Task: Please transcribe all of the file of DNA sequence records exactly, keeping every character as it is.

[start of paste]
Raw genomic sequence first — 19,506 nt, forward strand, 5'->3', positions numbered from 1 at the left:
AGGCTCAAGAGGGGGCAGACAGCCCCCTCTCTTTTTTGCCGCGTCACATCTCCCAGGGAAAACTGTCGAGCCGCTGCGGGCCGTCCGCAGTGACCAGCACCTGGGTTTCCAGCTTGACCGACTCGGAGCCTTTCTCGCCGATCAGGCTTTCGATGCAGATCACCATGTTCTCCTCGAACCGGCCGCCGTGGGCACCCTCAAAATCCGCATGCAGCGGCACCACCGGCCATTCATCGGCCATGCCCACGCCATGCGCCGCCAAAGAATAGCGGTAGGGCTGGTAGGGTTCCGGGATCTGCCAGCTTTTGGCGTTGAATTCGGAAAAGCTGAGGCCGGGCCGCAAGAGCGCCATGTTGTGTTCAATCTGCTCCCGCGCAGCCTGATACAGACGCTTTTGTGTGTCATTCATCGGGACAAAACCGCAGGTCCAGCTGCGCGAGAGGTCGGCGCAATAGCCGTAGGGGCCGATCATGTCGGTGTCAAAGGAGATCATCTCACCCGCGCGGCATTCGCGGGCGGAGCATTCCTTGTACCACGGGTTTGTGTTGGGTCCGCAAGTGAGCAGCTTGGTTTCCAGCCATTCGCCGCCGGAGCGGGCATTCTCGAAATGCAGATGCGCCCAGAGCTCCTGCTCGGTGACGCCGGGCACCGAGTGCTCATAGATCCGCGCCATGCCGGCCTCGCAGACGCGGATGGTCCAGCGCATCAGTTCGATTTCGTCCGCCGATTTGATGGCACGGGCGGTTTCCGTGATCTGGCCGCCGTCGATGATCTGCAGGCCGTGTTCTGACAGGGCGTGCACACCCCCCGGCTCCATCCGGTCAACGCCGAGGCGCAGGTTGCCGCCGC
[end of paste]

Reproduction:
Raw genomic sequence first — 19,506 nt, forward strand, 5'->3', positions numbered from 1 at the left:
AGGCTCAAGAGGGGGCAGACAGCCCCCTCTCTTTTTTGCCGCGTCACATCTCCCAGGGAAAACTGTCGAGCCGCTGCGGGCCGTCCGCAGTGACCAGCACCTGGGTTTCCAGCTTGACCGACTCGGAGCCTTTCTCGCCGATCAGGCTTTCGATGCAGATCACCATGTTCTCCTCGAACCGGCCGCCGTGGGCACCCTCAAAATCCGCATGCAGCGGCACCACCGGCCATTCATCGGCCATGCCCACGCCATGCGCCGCCAAAGAATAGCGGTAGGGCTGGTAGGGTTCCGGGATCTGCCAGCTTTTGGCGTTGAATTCGGAAAAGCTGAGGCCGGGCCGCAAGAGCGCCATGTTGTGTTCAATCTGCTCCCGCGCAGCCTGATACAGACGCTTTTGTGTGTCATTCATCGGGACAAAACCGCAGGTCCAGCTGCGCGAGAGGTCGGCGCAATAGCCGTAGGGGCCGATCATGTCGGTGTCAAAGGAGATCATCTCACCCGCGCGGCATTCGCGGGCGGAGCATTCCTTGTACCACGGGTTTGTGTTGGGTCCGCAAGTGAGCAGCTTGGTTTCCAGCCATTCGCCGCCGGAGCGGGCATTCTCGAAATGCAGATGCGCCCAGAGCTCCTGCTCGGTGACGCCGGGCACCGAGTGCTCATAGATCCGCGCCATGCCGGCCTCGCAGACGCGGATGGTCCAGCGCATCAGTTCGATTTCGTCCGCCGATTTGATGGCACGGGCGGTTTCCGTGATCTGGCCGCCGTCGATGATCTGCAGGCCGTGTTCTGACAGGGCGTGCACACCCCCCGGCTCCATCCGGTCAACGCCGAGGCGCAGGTTGCCGCCGC